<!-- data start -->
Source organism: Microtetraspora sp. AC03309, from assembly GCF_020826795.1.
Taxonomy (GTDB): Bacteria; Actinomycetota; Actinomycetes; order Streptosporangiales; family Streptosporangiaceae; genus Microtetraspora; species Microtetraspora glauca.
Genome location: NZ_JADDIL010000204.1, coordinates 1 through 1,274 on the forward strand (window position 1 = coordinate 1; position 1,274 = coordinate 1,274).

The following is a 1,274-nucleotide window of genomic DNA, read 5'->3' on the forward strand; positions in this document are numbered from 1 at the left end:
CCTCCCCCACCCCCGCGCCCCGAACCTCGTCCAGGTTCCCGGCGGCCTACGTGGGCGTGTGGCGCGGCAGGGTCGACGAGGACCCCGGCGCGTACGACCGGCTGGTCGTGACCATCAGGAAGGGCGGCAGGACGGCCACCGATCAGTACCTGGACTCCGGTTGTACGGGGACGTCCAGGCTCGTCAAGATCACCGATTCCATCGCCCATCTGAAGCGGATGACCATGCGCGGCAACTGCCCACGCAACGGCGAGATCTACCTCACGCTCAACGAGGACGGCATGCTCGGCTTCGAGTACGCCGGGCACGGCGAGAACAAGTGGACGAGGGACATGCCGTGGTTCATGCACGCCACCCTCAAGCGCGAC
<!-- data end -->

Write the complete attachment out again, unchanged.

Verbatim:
Source organism: Microtetraspora sp. AC03309, from assembly GCF_020826795.1.
Taxonomy (GTDB): Bacteria; Actinomycetota; Actinomycetes; order Streptosporangiales; family Streptosporangiaceae; genus Microtetraspora; species Microtetraspora glauca.
Genome location: NZ_JADDIL010000204.1, coordinates 1 through 1,274 on the forward strand (window position 1 = coordinate 1; position 1,274 = coordinate 1,274).

The following is a 1,274-nucleotide window of genomic DNA, read 5'->3' on the forward strand; positions in this document are numbered from 1 at the left end:
CCTCCCCCACCCCCGCGCCCCGAACCTCGTCCAGGTTCCCGGCGGCCTACGTGGGCGTGTGGCGCGGCAGGGTCGACGAGGACCCCGGCGCGTACGACCGGCTGGTCGTGACCATCAGGAAGGGCGGCAGGACGGCCACCGATCAGTACCTGGACTCCGGTTGTACGGGGACGTCCAGGCTCGTCAAGATCACCGATTCCATCGCCCATCTGAAGCGGATGACCATGCGCGGCAACTGCCCACGCAACGGCGAGATCTACCTCACGCTCAACGAGGACGGCATGCTCGGCTTCGAGTACGCCGGGCACGGCGAGAACAAGTGGACGAGGGACATGCCGTGGTTCATGCACGCCACCCTCAAGCGCGAC